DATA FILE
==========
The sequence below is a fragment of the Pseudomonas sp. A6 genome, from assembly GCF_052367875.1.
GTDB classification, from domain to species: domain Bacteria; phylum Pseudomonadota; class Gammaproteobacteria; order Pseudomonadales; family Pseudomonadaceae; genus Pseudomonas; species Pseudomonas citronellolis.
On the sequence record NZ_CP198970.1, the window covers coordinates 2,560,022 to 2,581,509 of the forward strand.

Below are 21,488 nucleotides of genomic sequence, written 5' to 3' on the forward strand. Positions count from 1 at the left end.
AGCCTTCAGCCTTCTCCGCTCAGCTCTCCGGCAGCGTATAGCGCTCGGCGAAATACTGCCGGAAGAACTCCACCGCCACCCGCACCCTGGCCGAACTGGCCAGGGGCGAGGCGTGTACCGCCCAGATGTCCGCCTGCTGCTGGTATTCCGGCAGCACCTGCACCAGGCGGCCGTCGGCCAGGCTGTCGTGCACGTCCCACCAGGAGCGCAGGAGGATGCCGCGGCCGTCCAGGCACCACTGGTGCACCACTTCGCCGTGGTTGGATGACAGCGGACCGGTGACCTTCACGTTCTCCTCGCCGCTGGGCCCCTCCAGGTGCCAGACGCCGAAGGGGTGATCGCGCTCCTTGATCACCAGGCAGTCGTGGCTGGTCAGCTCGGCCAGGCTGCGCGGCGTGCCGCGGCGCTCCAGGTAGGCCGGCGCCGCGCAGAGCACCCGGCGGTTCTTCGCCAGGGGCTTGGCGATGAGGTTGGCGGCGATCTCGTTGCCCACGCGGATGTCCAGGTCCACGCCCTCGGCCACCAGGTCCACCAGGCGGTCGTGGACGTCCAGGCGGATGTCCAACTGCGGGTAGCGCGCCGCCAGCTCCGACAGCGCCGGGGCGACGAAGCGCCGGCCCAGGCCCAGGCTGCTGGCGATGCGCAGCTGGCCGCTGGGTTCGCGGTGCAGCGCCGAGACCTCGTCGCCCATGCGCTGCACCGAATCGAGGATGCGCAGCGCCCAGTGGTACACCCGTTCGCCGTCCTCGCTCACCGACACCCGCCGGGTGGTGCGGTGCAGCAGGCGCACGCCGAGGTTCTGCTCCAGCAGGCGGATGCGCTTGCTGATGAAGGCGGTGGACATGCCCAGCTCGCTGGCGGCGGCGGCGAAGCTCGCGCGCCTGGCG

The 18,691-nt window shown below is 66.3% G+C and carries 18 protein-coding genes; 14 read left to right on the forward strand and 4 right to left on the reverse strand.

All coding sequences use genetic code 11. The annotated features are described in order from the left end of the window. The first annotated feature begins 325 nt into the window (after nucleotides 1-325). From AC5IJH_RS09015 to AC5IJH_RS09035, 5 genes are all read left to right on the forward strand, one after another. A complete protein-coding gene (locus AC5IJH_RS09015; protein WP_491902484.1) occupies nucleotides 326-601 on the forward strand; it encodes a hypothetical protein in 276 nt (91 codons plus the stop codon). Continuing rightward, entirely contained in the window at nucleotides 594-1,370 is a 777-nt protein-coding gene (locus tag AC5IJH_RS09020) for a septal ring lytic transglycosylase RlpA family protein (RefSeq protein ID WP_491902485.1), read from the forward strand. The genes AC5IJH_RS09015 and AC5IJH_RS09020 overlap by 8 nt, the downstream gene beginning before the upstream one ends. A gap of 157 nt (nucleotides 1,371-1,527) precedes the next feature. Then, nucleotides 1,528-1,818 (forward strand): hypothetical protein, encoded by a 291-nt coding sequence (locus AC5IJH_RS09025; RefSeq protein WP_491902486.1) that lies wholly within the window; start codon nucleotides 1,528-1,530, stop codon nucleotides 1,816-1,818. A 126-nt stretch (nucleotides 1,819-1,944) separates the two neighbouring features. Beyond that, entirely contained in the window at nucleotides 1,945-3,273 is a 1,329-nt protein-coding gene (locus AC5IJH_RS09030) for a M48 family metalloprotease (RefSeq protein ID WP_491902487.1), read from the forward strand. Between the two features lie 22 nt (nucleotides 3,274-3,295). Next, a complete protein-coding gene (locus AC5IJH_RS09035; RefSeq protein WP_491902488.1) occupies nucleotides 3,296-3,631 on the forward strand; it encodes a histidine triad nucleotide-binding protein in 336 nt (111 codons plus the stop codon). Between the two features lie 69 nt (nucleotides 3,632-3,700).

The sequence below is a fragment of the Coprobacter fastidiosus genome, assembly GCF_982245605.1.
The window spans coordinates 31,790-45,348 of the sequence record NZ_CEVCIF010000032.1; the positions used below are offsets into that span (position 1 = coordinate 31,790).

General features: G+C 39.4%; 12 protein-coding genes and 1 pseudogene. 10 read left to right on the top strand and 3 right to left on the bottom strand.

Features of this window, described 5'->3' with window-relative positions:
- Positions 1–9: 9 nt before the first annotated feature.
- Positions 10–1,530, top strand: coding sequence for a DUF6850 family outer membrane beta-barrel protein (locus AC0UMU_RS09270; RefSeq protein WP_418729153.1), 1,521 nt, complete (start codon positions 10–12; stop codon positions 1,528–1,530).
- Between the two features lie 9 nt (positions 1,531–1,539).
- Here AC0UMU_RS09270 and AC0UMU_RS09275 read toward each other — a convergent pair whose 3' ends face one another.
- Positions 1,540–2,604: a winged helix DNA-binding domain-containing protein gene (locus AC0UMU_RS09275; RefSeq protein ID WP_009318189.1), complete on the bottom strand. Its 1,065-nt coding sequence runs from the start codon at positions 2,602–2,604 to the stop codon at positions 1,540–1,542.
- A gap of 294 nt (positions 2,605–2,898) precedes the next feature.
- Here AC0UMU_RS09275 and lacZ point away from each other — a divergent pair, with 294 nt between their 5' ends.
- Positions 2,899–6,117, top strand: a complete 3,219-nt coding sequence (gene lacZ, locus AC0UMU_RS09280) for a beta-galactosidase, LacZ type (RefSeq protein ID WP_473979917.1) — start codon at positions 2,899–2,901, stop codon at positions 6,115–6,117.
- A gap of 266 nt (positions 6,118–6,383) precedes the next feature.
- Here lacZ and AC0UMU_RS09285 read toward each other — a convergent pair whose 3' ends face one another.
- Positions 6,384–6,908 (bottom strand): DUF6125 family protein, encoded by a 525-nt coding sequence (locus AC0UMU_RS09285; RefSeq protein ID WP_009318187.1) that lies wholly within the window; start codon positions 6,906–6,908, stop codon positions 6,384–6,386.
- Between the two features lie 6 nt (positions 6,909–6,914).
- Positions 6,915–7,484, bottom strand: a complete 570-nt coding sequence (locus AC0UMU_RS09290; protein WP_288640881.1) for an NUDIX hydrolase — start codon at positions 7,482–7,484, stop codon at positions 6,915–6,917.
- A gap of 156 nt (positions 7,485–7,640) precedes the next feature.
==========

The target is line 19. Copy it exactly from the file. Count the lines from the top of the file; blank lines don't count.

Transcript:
- Positions 2,899–6,117, top strand: a complete 3,219-nt coding sequence (gene lacZ, locus AC0UMU_RS09280) for a beta-galactosidase, LacZ type (RefSeq protein ID WP_473979917.1) — start codon at positions 2,899–2,901, stop codon at positions 6,115–6,117.